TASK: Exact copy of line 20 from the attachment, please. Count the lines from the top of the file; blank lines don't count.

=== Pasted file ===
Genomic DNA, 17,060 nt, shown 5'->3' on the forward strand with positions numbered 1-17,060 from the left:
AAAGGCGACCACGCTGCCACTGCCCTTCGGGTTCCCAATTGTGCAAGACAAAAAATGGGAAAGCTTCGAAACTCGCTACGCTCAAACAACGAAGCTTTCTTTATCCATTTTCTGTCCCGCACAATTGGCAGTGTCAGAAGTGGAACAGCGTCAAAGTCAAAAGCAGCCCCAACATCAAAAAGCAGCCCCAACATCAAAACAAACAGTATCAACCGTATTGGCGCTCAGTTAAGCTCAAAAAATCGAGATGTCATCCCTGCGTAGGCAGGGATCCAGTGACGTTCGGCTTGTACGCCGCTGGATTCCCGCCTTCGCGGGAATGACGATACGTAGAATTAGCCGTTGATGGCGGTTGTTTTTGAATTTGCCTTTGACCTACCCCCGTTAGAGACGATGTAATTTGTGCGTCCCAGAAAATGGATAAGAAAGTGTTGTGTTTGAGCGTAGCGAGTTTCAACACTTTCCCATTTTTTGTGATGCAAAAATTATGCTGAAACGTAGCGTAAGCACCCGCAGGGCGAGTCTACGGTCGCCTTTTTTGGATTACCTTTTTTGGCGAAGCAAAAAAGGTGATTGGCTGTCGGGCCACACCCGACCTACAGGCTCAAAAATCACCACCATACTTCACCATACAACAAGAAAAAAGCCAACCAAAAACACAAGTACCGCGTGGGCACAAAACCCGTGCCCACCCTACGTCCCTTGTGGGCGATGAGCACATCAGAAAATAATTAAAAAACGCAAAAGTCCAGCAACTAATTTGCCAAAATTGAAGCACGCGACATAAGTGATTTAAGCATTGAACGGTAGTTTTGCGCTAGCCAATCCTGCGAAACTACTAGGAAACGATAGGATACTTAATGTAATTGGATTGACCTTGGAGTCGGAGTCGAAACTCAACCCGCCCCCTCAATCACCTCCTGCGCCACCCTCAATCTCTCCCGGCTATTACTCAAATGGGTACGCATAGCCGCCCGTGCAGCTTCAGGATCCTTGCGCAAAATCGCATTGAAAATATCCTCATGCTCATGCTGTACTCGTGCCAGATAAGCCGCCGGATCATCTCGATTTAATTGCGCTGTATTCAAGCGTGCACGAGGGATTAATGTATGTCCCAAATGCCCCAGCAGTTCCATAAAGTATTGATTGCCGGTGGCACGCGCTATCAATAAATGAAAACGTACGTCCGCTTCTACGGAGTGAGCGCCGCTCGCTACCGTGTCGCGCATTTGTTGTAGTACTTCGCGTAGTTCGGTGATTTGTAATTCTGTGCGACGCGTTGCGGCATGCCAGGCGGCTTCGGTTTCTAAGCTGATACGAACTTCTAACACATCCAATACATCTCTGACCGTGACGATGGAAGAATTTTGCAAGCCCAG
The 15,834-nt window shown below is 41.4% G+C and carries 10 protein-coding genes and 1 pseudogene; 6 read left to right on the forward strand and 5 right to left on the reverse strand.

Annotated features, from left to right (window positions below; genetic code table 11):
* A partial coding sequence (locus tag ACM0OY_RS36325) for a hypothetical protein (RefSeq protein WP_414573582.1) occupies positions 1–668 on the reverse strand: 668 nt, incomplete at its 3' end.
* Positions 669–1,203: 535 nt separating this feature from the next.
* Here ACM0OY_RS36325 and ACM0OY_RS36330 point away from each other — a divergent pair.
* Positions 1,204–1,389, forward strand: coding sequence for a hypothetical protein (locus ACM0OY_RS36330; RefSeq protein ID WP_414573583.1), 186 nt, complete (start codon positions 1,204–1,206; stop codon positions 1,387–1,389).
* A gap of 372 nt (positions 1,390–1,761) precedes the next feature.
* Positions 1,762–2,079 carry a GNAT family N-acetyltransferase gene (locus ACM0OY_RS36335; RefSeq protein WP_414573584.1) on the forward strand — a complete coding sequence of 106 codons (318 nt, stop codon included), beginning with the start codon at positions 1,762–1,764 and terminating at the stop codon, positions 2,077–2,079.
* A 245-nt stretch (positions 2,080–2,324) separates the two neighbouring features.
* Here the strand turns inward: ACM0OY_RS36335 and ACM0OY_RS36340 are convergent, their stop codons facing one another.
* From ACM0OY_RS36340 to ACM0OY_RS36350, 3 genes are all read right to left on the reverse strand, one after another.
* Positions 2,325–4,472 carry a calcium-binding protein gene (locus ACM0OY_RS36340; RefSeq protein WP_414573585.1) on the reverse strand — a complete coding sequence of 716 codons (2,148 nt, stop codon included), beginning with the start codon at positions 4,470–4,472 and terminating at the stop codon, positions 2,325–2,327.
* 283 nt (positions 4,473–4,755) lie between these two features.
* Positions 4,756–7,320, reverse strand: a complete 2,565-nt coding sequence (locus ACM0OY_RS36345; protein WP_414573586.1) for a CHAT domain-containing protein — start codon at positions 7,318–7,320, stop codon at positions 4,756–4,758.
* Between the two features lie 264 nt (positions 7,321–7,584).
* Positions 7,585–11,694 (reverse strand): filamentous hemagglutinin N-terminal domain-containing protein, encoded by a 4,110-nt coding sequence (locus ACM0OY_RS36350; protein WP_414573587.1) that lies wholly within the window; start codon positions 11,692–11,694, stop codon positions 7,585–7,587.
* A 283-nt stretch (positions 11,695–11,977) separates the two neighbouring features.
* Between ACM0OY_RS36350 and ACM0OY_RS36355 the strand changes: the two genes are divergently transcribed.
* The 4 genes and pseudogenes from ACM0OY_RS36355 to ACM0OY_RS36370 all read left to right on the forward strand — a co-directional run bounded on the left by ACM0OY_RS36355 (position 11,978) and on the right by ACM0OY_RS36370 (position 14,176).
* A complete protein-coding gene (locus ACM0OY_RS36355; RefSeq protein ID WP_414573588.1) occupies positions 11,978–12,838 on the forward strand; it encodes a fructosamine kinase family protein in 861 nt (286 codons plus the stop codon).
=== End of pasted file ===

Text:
* Between ACM0OY_RS36350 and ACM0OY_RS36355 the strand changes: the two genes are divergently transcribed.